Black History Reading Comprehension - Civil Rights Movement - Boom Cards

Rated 5 out of 5, based on 8 reviews
8 Ratings
Ms Cottons Corner
Grade Levels
4th - 6th
Resource Type
Formats Included
  • PDF
  • Internet Activities
13 pages
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Ms Cottons Corner
Compatible with Digital Devices
The Teacher-Author has indicated that this resource can be used for device-based learning.

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My students love the game feel of Boom. I love the instant feedback of each item to assess understanding.


Are you looking for a resource that traces the history of the civil rights movement from the arrival of the first Africans to the present? Each slide of these BOOM Cards includes a non-fiction text tracing important events like the Emancipation Proclamation, the Tuskegee Airmen and the Children's Crusade. There are text dependent questions throughout to measure students' understanding of vocabulary and concepts. This resource will give your students a deeper, more nuanced understanding of the Civil Rights Movement.

These Boom Cards trace the history of the Civil Rights Movement from the inception of slavery in 1619 through key moments in the 1960's. A non-fiction text spans most of the cards, with 4 multiple choice questions interwoven in the text. There are also two drag and drop comprehension activities and one short answer (which must be hand scored). The questions are based on released items from PARCC and SBAC and cover vocabulary, author's purpose, and inference. Real photos are used to help students deepen their understanding of these historic events. The text provides an overview of history to spark interest in further research. These cards are interactive with sounds and images, and students will love dragging and dropping and choosing the correct answers.

Topics Covered in the text are:

  • The arrival of the first Africans in Virginia in 1619.
  • The Emancipation Proclamation
  • Jim Crow laws
  • the Tuskegee Airmen
  • Brown vs. Topeka Board of Education and school segregation
  • Rosa Parks and the Montgomery bus boycott
  • sit-ins at Woolworths
  • the Children's Crusade
  • the March on Washington

BOOM Cards are so versatile! You can assign them through your Google Classroom easily (click here to learn more about that!). They also work in See Saw! Boom cards are awesome for:

1. Centers

2. Differentiation

3. Small groups

4. Whole class

5. Distance Learning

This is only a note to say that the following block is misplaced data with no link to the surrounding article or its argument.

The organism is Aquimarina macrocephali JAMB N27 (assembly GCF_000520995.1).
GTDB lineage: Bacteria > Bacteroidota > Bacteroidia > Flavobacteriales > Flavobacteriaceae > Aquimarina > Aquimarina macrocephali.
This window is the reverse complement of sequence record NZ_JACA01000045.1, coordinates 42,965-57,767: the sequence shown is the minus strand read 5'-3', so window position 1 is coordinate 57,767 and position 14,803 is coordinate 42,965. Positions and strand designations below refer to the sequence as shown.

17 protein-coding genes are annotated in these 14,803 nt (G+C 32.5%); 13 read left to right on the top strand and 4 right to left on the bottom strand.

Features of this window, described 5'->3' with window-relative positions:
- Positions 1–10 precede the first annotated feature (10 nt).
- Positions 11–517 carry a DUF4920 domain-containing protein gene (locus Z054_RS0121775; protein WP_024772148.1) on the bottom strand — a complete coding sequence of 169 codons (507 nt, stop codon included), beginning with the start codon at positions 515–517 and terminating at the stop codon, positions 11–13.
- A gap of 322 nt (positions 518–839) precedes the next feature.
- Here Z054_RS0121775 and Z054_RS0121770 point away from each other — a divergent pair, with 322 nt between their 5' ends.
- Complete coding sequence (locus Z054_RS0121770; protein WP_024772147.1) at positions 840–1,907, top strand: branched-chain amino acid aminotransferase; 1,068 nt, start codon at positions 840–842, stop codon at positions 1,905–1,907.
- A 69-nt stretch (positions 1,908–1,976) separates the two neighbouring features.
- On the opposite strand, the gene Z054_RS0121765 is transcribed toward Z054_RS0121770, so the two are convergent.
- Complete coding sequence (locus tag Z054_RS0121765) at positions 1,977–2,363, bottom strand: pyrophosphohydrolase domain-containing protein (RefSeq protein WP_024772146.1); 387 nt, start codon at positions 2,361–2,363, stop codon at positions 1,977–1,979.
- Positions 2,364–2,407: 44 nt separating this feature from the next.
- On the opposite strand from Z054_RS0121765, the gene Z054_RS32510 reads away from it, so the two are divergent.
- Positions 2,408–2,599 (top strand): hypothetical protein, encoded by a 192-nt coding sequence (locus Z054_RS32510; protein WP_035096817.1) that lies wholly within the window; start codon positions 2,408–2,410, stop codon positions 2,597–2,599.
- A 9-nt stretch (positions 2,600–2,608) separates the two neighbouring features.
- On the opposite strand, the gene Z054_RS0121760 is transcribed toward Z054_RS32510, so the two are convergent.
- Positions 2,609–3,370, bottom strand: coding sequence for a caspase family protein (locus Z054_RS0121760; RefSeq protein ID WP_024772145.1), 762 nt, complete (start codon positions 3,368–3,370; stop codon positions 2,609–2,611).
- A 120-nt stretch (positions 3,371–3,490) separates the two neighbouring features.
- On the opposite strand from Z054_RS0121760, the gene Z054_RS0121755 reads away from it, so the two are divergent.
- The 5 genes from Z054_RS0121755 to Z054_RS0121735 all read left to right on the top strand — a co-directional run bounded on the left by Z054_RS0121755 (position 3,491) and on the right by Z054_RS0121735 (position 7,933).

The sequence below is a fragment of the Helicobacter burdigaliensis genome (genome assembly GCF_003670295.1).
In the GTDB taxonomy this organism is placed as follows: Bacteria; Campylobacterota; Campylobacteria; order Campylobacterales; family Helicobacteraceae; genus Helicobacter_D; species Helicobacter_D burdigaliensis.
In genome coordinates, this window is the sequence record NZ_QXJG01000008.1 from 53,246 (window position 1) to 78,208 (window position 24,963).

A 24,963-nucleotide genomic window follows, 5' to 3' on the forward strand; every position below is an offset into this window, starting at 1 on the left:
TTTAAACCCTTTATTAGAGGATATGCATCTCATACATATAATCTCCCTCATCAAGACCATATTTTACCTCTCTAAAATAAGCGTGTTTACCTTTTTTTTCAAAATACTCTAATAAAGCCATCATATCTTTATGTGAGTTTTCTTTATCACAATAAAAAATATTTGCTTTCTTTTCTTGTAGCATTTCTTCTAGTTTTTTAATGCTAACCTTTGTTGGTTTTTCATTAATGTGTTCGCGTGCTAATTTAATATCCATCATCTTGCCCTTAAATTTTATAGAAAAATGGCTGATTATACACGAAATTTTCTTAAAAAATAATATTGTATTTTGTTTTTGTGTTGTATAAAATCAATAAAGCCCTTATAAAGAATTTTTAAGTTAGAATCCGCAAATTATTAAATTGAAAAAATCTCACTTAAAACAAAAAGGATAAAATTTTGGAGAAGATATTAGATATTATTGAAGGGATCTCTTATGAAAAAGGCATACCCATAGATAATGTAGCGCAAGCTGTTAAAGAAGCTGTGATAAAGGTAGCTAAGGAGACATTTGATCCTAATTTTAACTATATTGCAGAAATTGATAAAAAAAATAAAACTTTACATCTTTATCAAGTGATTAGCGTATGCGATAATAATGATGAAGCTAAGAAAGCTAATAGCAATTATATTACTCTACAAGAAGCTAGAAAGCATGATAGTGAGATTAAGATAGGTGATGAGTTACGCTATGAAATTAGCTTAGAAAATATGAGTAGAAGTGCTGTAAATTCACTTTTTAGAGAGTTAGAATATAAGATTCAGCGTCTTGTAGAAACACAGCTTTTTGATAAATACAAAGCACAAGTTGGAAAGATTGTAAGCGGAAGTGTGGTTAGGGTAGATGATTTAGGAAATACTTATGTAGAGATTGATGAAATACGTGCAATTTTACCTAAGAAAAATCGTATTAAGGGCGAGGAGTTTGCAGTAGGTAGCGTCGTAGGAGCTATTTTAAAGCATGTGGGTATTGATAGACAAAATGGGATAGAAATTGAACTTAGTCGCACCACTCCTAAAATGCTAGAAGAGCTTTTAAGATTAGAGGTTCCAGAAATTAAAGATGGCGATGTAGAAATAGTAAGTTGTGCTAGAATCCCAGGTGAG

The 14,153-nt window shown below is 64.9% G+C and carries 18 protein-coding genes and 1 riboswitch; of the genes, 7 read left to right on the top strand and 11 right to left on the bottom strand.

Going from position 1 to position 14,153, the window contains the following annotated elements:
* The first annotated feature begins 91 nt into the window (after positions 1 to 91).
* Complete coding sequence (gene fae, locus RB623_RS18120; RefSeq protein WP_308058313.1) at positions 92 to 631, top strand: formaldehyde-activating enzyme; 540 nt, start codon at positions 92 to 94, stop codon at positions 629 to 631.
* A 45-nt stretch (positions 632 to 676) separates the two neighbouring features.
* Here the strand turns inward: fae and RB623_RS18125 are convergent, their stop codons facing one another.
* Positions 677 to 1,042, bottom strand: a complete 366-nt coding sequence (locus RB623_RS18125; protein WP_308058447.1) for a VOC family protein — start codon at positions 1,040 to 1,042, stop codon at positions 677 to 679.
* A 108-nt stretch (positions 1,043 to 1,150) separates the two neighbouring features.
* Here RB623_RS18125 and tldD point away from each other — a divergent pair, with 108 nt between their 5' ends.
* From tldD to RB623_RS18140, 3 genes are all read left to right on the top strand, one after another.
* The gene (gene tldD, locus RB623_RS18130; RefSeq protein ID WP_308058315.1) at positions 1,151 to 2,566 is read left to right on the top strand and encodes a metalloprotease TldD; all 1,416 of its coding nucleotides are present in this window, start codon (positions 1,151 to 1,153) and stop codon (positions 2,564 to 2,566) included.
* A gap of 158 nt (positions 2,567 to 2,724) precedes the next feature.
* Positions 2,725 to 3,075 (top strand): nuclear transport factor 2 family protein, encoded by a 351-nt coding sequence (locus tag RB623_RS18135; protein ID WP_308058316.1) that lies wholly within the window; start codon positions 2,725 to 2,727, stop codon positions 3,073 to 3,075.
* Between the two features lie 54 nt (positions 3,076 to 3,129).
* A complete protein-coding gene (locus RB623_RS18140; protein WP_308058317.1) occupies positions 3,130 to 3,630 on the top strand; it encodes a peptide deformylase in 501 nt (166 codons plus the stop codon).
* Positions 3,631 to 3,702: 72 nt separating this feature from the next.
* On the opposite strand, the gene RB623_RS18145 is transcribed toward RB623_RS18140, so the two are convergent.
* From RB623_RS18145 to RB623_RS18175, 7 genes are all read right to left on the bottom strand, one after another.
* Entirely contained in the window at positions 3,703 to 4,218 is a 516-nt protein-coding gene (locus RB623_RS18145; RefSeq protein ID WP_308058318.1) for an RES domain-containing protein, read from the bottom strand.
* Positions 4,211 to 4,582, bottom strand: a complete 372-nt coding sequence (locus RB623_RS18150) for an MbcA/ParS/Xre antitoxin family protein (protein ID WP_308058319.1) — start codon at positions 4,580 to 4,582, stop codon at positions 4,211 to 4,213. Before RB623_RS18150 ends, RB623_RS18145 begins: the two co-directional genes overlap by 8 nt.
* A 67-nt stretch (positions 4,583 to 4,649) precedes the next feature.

New to Boom Cards? Learn more here. Once you start, your kids won't let you stop! Boom Cards are self-grading, interactive digital task cards. You will need to open a free, Boom Card account to play them (to protect your students).


Click here to get a free Boom card set - Women's Suffrage - Fact and Opinion BOOM Cards


For more resources to teach Black History, check out:

Anansi and His Son - an African folktale about Unity

Free at Last! - A Differentiated Biography about Martin Luther King, Jr.

Kwanzaa - Celebrating the Seven Principles - a Differentiated Text


To use Boom Cards, you must be connected to the Internet. Boom Cards play on modern browsers (Chrome, Firefox, Safari, and Edge). Apps are available for Android, iPads, iPhones, and Kindle Fires. For security and privacy, adults must have a Boom Learning account to use and assign Boom Cards. You will be able to assign the Boom Cards you are buying with “Fast Pins,” (play provides instant feedback for self-grading Boom Cards). Fast Play is always a free way for students to engage with Boom Card decks. For additional assignment options you’ll need a premium account. If you are new to Boom Learning, you will be offered a free trial of our premium account. Click here for more information.


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Total Pages
13 pages
Answer Key
Teaching Duration
30 minutes
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to see state-specific standards (only available in the US).
Refer to details and examples in a text when explaining what the text says explicitly and when drawing inferences from the text.
Determine the meaning of general academic and domain-specific words or phrases in a text relevant to a grade 4 topic or subject area.
Interpret information presented visually, orally, or quantitatively (e.g., in charts, graphs, diagrams, time lines, animations, or interactive elements on Web pages) and explain how the information contributes to an understanding of the text in which it appears.
By the end of year, read and comprehend informational texts, including history/social studies, science, and technical texts, in the grades 4–5 text complexity band proficiently, with scaffolding as needed at the high end of the range.
Quote accurately from a text when explaining what the text says explicitly and when drawing inferences from the text.


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